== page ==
A general concept that is usually unwritten but that has come to be adopted throughout Europe and the United States is proportionality — that the evil to be averted by a restriction on speech or some other fundamental right must be greater than the harm to the right, the restriction must be necessary to achieve the purpose for the restriction, and the burden it imposes may not be excessive. For example, in Germany, where “necessary” is narrowly defined, pretrial incarceration is permitted only when necessary to investigate a case or there is a grave risk of recurrence and must be limited in duration to those purposes.
In the American context, the rule is that a restriction on speech or a classification based on race, religion or national origin must be for a very important state purpose and must be, in the case of a restriction on speech, the least drastic alternative and in the case of a racial classification, must be very narrowly “tailored” to achieve the purpose of the legislation. Restrictions on speech are therefore permitted only in cases where it is absolutely necessary for something like the protection of national security or to ensure a fair trial when no other means are possible. A racial preference is permissible only if necessary to achieve a vital goal such as the elimination of the consequences of identifiable discrimination, alternatives are not feasible, the preference is limited in various ways such as time and extent, and the harm to others not so preferred is not too great. A proportionality principle has also been adopted by the European Court of Human Rights, and is used continually by them to evaluate restrictions on rights.
The Hungarian Court has developed a hierarchy of rights to guide its decision-making, which, as President Solyom conceded, “is different from the hierarchy suggested by the Constitution.” The Court’s hierarchy gives highest priority to the right to human life and dignity, followed by free expression, thought and religion. “As in Germany,” he explained, “other fundamental rights [such as property] are to be interpreted restrictively when they conflict with these freedoms.”
Unwritten principles have also been used to impose positive governmental obligations in Germany, Hungary, Poland and elsewhere. For example, in both Germany and Hungary, the constitutional courts have ruled that the existence of a limitation on infringements of such rights as speech and expression or human dignity imply a corresponding positive obligation to erect statutory or other ways of protecting and promoting these rights. In Germany, the Court ruled that the guarantee of broadcasting freedom required the State to establish a legal framework for broadcasting in which the varying and different interests could be heard.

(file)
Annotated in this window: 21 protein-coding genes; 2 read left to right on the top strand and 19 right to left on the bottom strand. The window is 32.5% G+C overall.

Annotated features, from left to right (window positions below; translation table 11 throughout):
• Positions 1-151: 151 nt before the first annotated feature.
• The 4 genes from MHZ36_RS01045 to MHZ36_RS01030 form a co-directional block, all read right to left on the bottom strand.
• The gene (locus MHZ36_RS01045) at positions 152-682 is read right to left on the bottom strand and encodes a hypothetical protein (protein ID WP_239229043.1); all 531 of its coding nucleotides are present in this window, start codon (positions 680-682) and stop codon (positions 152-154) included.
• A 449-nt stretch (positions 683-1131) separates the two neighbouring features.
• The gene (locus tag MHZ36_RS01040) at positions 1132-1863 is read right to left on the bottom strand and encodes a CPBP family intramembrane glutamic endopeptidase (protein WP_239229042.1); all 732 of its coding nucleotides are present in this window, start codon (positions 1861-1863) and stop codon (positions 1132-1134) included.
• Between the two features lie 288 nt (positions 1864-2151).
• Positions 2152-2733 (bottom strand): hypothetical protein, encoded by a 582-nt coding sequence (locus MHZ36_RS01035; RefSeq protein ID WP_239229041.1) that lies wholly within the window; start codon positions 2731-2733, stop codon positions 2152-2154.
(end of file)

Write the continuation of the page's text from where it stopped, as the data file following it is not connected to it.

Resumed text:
As noted above, almost all European constitutions declare that the State is not only a state under law but also a “social state.” This concept has also been used to develop rights to such matters as subsistence, and in Germany, to shape the interpretation and application of statutory and regulatory norms.
In Poland, there have been decisions striking down a law limiting unemployment benefits to a specified period for unemployed workers who are their family’s sole support, or self-employed, on the ground that they violated principles of “social justice” as well as equality and the right to work.
To sum up, modern constitutional jurisprudence consists of a mix of written and unwritten texts, doctrines and principles. Moreover, the texts themselves can never be so clear that a court has no need for interpretive principles and presumptions, many drawn from fundamental conceptions of human dignity, liberty and justice. Courts do indeed risk criticism from the losers in a dispute, especially if their decisions do not seem absolutely unavoidable and indisputable, and few decisions facing constitutional courts today are like that. But for new courts, there is a rich body of judicial authority from all over the world on which to rest, and there should be no hesitation in doing so. For in the last analysis, a constitutional court can best contribute to making its country a constitutional democracy if it devotes itself to promoting justice and human liberty, and a vital tool in that enterprise are these general principles that courts all over the world have invoked.